David Beeson We have a wide variety of UK orchids in our garden. Most have arrived quite naturally and have increased in number. Others have been introduced by seed or with tubers. Not all those species thrived, as one might expect as the soil or climate was perhaps not ideal. For example, we had aContinue reading “Winter-green Orchids”
Tag Archives: conservation
An Eco-garden in Mid-Winter
David Beeson, 28th December 2022 A few hard touches of frost have killed off any tender non-native plants and the pond became a potential ice-skating rink for a while. The wild plants have ignored the weather and will be none the worse. The winter-green orchids, such as pyramidal and bee, have been above ground forContinue reading “An Eco-garden in Mid-Winter”
Dormouse nests – now is the time to search – December.
David Beeson, December 2022 WHEN? Finding the nests of dormice is difficult. However, December is the very best month as the leaves will have fallen from the shrubs in which they nest, and the flimsy nests will not yet have been destroyed by the winter weather. WHERE? Here, in Northern Hampshire (UK) the dormice areContinue reading “Dormouse nests – now is the time to search – December.”
I Hit the Headlines!
David Beeson, 19th August 2022 Southern England, and much of Western Europe are having a hotter and drier summer than average. Rainfall for the year is well down and, with river levels dropping, local hosepipe and sprinkler bans are in place. Our water is pumped out of our underlying chalk bedrock and, when extraction exceedsContinue reading “I Hit the Headlines!”
The Ecology of the UK’s Snakes
David Beeson, April 2022 I’ve always been a fan of the underdog. If some creature is being ‘got at’ then I’m prepared to put in some effort to attempt to right-the-wrong. That was how it was when I started working with the Mammal Society and then the Otter Trust to stop the hunting of theContinue reading “The Ecology of the UK’s Snakes”
The Deer of Southern England
David Beeson, March 2022 UK deer have antlers that are shed yearly, while sheep & goats have horns that grow and are not shed. Although you are unlikely to need that fact in the field! Deer are Ungulates, having hooves instead of claws and they are in the Cervidae family, being ruminant browsers and soContinue reading “The Deer of Southern England”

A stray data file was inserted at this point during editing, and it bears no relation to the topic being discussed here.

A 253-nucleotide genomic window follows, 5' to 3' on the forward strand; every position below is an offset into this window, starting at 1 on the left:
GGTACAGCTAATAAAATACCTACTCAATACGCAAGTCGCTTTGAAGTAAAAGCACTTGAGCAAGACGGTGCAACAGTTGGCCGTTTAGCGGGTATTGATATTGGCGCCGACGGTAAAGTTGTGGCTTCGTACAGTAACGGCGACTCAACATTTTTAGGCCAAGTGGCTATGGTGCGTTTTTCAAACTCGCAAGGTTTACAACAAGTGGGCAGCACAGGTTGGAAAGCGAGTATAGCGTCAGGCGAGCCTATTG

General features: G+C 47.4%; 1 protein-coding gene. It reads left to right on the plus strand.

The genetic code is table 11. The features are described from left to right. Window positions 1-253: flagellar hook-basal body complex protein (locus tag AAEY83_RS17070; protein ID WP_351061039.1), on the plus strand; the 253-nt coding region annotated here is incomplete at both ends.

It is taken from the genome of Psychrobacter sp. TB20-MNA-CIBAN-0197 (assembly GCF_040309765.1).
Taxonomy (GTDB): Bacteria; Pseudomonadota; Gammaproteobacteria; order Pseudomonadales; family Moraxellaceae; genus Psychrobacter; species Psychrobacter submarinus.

Gallery 2021, Insects
John Solomon, February 2022 A review of some of the beautiful insects of North Hampshire http://www.nwhwildlife.org = home page. Scroll down for 130+ ad-free articles.
David Beeson, January 2022 “The Riverfly Partnership is a network of organisations, representing anglers, conservationists, entomologists, scientists, water course managers and relevant authorities, working together to: – protect the water quality of our rivers; – further the understanding of riverfly populations; – and actively conserve riverfly habitats. The Riverfly Partnership is hosted by the FreshwaterContinue reading “Riverfly 2”
David Beeson, December 2021 In Hampshire, we have some unique river systems. With chunks of the county dominated by chalky geology the rainwater is held in huge aquifers and only slowly released. It emerges comparatively warm in winter ( and remains cool in summer) and is enriched with dissolved calcium. The waters are usually crystalContinue reading “Riverfly Sampling”
Naked Ladies in Everleigh Ashes
Dr John Moon (main words) and David Beeson (images and introduction). 1st September 2021 Photographing the Naked Ladies … now do not get too excited, this may not the article you thought it might be! As you will all know, Naked Ladies is a common name of the Autumn Crocus, Meadow Saffron, scientific name: ColchicumContinue reading “Naked Ladies in Everleigh Ashes”
Wildlife Garden in Late August